WASHINGTON — Washington Republicans tightened pressure Tuesday on Alabama's GOP to keep a defiant Roy Moore from being elected to the Senate next month, with many voicing hope that President Donald Trump could use his clout to resolve a problem that Republicans say leaves them with no easy options.
With Alabama Republicans reluctant to block Moore and enrage his legions of loyal conservative supporters, national GOP leaders were turning to Trump as their best chance of somehow turning the tide. Two women by name have said Moore molested them in the 1970s when one was 14 and the other 16 and he was a local district attorney, and three others said he pursued romantic relationships with them around the same time.
Senate Majority Leader Mitch McConnell, in all-out warfare with Moore, said there'd be conversations about the anti-establishment firebrand after Trump returns Tuesday night from Asia. He said he'd already spoken about Moore to the president, Vice President Mike Pence and White House chief of staff John Kelly.
"He's obviously not fit to be in the United States Senate and we've looked at all the options to try to prevent that from happening," said McConnell, who Monday said he believed Moore's accusers. "This close to election, it's a complicated matter.'"
Maintaining his political brand as an unrepentant outsider, Moore again denied abusing the women in an email that reminded voters of their loyalty to him: "He's the same man you've always known him to be." It added, "On to victory!" and said he would address the God Save America Conference later Tuesday in Jackson, Alabama.
Twice removed from his post as state Supreme Court chief Justice, Moore's candidacy in the Dec. 12 special election confronts Republicans with two damaging potential outcomes. A victory saddles GOP senators with a colleague accused of abusing and harassing teen-agers, a troubling liability heading into next year's congressional elections, while an upset victory by Democrat Doug Jones would slice the already narrow GOP Senate majority to an unwieldy 51-49.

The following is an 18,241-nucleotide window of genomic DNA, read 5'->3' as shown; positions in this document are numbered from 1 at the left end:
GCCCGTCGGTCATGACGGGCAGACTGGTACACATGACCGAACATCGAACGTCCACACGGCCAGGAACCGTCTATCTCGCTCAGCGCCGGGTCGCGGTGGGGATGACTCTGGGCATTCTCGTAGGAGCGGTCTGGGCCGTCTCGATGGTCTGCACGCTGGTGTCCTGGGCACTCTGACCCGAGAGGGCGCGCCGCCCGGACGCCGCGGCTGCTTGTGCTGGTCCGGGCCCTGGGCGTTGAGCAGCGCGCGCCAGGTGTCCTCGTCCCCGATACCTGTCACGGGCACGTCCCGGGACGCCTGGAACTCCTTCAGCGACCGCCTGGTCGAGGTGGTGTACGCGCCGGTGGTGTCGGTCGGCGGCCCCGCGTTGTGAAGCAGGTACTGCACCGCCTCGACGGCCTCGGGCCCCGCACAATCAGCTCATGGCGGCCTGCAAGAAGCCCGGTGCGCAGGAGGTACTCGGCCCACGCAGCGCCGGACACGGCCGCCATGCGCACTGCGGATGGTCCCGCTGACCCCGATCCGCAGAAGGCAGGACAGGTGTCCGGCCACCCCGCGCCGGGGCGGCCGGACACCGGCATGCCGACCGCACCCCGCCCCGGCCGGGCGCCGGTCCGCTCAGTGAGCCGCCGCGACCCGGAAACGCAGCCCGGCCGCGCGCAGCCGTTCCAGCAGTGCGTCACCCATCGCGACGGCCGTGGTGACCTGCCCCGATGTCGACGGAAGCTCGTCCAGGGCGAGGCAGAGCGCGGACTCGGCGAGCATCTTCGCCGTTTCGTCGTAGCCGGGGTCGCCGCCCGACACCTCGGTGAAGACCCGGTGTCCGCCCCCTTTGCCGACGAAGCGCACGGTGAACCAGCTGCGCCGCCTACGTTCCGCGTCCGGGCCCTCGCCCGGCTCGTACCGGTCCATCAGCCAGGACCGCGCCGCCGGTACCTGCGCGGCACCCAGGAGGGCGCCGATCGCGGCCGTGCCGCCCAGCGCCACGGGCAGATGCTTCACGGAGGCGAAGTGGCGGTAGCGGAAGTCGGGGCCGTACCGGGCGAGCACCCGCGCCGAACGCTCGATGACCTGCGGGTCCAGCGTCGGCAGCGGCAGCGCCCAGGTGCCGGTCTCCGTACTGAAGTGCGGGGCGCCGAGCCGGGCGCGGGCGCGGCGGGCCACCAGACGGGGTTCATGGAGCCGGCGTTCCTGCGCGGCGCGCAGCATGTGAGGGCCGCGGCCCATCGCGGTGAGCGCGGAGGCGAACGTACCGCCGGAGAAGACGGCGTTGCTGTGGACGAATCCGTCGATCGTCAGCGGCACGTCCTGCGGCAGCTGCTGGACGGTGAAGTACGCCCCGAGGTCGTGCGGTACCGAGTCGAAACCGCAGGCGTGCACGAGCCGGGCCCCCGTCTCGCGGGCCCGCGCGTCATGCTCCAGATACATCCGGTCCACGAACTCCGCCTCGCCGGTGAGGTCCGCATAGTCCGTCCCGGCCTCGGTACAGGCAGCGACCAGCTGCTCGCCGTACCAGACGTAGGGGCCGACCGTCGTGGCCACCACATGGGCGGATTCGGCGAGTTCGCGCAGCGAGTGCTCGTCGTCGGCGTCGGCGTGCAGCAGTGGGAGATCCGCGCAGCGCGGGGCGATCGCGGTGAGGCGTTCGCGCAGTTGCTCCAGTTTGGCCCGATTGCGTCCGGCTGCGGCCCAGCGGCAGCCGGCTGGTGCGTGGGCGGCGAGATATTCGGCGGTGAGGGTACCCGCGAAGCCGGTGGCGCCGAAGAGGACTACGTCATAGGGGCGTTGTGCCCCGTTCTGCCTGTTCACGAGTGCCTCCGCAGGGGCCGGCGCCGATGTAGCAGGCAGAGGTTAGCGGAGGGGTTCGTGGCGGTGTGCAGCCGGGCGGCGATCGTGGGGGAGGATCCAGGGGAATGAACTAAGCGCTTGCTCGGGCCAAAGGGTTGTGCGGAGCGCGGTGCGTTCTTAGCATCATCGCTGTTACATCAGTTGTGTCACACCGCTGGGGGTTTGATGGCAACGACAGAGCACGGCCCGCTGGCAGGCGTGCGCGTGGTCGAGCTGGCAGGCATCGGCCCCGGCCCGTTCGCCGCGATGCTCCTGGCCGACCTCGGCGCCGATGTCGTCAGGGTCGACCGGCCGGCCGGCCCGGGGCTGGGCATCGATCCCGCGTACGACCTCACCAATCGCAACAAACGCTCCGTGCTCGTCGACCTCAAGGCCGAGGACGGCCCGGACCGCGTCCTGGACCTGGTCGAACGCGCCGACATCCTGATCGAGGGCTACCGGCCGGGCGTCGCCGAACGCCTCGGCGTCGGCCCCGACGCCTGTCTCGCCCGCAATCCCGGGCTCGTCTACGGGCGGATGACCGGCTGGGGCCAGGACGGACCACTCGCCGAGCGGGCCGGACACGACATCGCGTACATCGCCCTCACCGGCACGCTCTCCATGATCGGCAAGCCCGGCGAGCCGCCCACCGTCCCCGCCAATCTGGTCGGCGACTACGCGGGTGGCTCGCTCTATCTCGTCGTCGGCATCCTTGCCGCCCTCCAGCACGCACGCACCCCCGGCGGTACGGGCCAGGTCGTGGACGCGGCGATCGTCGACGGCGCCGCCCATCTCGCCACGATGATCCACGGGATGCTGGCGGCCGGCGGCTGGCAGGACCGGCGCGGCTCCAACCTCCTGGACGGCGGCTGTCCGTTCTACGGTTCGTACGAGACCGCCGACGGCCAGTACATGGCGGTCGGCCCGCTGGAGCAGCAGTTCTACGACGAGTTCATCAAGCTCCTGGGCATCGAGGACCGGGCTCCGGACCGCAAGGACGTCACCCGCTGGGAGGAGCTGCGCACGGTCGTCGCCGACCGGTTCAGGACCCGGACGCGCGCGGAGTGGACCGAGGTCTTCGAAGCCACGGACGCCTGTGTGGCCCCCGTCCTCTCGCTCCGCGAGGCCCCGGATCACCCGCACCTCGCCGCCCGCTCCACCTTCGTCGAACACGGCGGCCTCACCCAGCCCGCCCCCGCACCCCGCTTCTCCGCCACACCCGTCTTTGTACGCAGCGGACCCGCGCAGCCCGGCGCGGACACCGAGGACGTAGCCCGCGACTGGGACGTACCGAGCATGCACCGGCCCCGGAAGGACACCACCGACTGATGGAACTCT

Attorney General Jeff Sessions told Congress he has "no reason to doubt" the women. Sessions, a former Alabama senator and still one of the GOP's most influential voices in the state, didn't rule out a Justice Department probe of the allegations, telling the House Judiciary Committee, "We will evaluate every case as to whether or not it should be investigated."
The national Republican Party ended a fundraising arrangement with Moore's campaign, Federal Election Commission documents showed. And House Speaker Paul Ryan, R-Wis., joined the pile of congressional Republicans saying Moore should drop out, saying, "If he cares about the values and people he claims to care about, then he should step aside."
Two Washington Republicans, speaking on condition of anonymity to describe private conversations, said they didn't know what Trump would do, but said the White House shares McConnell's concerns about Moore. While few think Trump could persuade Moore to step aside, several are hoping he can convince the Alabama state party to take some action.
At a forum Tuesday organized by The Wall Street Journal, McConnell said Trump is discussing what to do in the Alabama race "in great detail."
Despite the building pressure from national Republicans, state GOP office holders have taken a measured response.
It's already too late to remove his name from the ballot. That leaves the state party with limited options.